Lessons for Congress in the case of the students suspended for biking to schoolMay 24, 2012
By David Goldberg
We’re not going to pile on in the story of the overly punitive principal who suspended 64 Michigan students for biking to school as a senior “prank”. After all, she later rescinded the suspensions.
But it’s hard to let a teachable moment like this go by as Congress is negotiating whether to X out funding for Safe Routes to School and for safe walking and biking. What this story illustrates more than anything is the legacy of poor planning and street design that our nation is struggling to overcome as we look for ways to give people more, less expensive and healthier mobility options.
That legacy belongs as much to the federal transportation program and its associated design and policy edicts as to the local school boards, planners and municipal officials who put schools and other destinations beyond the safe reach of people outside of automobiles. For the federal government to now to tell locals “It’s your problem, you fix it,” is as irresponsible as it is lethal.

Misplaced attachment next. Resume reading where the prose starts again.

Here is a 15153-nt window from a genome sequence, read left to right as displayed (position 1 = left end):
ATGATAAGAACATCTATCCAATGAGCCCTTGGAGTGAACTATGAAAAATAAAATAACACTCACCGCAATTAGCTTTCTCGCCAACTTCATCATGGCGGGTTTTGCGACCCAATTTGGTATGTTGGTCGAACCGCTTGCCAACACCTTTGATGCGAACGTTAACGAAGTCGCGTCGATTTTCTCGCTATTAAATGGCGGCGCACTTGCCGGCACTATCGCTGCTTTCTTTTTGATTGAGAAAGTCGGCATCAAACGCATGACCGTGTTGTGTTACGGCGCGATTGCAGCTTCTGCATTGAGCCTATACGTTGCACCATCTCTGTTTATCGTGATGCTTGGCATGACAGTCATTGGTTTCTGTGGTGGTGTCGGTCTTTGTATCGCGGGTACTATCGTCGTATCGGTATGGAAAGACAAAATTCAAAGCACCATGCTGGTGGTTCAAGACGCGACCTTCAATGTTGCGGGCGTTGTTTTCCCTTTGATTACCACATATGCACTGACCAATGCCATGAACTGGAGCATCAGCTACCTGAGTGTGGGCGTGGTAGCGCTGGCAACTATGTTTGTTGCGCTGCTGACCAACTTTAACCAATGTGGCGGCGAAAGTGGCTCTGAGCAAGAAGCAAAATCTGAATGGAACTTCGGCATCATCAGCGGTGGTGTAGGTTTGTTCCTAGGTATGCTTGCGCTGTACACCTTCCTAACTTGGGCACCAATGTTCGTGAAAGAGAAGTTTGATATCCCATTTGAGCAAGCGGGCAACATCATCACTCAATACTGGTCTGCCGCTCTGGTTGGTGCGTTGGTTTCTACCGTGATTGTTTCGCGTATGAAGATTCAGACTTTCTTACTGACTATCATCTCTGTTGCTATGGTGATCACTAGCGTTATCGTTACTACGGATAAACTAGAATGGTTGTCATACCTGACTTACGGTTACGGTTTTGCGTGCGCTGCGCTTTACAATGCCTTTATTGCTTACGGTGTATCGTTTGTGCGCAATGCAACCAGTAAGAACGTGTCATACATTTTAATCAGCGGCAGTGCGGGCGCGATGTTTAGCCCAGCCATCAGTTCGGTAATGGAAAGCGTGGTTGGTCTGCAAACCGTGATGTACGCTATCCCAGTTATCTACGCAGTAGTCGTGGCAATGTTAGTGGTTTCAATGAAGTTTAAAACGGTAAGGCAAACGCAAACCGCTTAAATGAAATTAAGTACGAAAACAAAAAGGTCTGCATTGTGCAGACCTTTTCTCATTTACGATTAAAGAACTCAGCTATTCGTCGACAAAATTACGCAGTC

But when the mere act of kids riding bikes to school can cause a major disruption and bring down entire links in a community’s transportation system, that points to perhaps some deeper issues of urban planning. Critics of alternative transportation infrastructure often criticize it as “social engineering,” but plopping a school into a semi-rural area that’s only accessible by car takes away the students’ (and parents’) ability to decide for themselves how they want to get to school and back.
The Senate’s MAP-21 bill would give local communities more leeway and access to resources to address some of the barriers that prevent people from having safe choices. Here’s hoping that the lessons of Kenowa Hills High help to seal the case for keeping these provisions in the final bill.